Learner driver Luke Brian Lee in 100mph police chase, Leicester court told
A learner driver was involved in a 100mph police chase, ignoring red traffic lights and forcing other motorists to move out of his way.
Luke Brian Lee (19) was behind the wheel of a high performance BMW 330d when he zoomed past an unmarked police car on Lubbesthorpe Way, Leicester's outer ring road.
CCTV footage of the two-mile chase was shown in Leicester Crown Court.
Lee ignored three sets of red traffic lights, including temporary road works on a humped back bridge, which forced oncoming drivers to take evasive action.
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Alan Murphy, prosecuting, said the incident began at 10.30pm on October 9 last year, on a 50mph dual carriageway section of Lubbesthorpe Way, between Braunstone Town and Thorpe Astley.
As the patrolling officers headed north towards the A47, Lee's car, with three passengers, overtook them.
The police vehicle reached in excess of 100mph to keep up.
Mr Murphy said: "As they entered a 40mph zone the defendant reduced speed to 55mph.
"The officers activated their siren and blue lights approaching the A47 roundabout, but he didn't slow down. He increased to 70mph.
"At the junction of Ratby Lane, the traffic lights showed red when he went through them."
He drove slowly through temporary red lights over a bridge and then went through red lights at a junction with Wembley Road.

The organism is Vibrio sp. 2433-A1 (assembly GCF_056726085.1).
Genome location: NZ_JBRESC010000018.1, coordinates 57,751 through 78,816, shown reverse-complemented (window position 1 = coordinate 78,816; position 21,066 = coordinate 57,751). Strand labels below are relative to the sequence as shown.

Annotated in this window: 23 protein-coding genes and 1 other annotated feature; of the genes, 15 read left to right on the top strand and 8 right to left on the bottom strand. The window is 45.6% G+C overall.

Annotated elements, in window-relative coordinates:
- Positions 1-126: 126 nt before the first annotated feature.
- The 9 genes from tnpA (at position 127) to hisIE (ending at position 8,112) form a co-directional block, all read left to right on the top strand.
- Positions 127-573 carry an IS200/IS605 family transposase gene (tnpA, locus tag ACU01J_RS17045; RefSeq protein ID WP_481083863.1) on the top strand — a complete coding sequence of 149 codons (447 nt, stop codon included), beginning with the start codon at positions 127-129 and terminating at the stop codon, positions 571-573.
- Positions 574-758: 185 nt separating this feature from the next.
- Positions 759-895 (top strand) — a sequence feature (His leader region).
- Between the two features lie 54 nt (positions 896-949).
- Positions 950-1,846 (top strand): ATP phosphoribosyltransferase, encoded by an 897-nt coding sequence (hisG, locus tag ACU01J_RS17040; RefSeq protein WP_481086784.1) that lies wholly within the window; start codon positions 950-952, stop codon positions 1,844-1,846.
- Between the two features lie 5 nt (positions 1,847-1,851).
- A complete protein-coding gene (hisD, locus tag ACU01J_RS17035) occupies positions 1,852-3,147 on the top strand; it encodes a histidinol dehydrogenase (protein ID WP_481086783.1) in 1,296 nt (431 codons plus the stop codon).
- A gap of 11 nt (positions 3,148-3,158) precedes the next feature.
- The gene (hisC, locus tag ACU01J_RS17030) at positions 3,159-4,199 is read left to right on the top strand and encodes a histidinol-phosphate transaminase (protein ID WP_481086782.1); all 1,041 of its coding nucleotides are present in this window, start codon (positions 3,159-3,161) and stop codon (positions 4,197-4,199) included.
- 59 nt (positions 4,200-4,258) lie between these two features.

Lee, of Piper Close, New Parks, thwarted the police driver's attempt to block him off from a housing estate by mounting a pavement, before pulling over and giving up.
When arrested, he said: "I panicked. I haven't got a licence. I'm sorry."
In interview, he admitted: "I was just being a prat, driving like an absolute idiot." Mr Murphy said: "He said he wanted to get away from the blue flashing lights and went into his 'own zone'."
Lee pleaded guilty to driving dangerously.
Leicester Crown Court heard he suffered a major head injury in a road accident in October 2010 and still receives rehabilitative therapy.
He was awarded substantial compensation, which enabled him to buy the car from his uncle.
But medical reports stated his head injury could have affected his cognitive ability in relation to the offence.
He was given a 12-month detention sentence, suspended for two years, and will have to attend a 30-session programme as approved by the probation service.
Lee was also banned from driving for two years.
Sentencing, Judge Simon Hammond told him: "You've escaped custody by a whisker and it's because I think the injuries you sustained would have had an effect on you."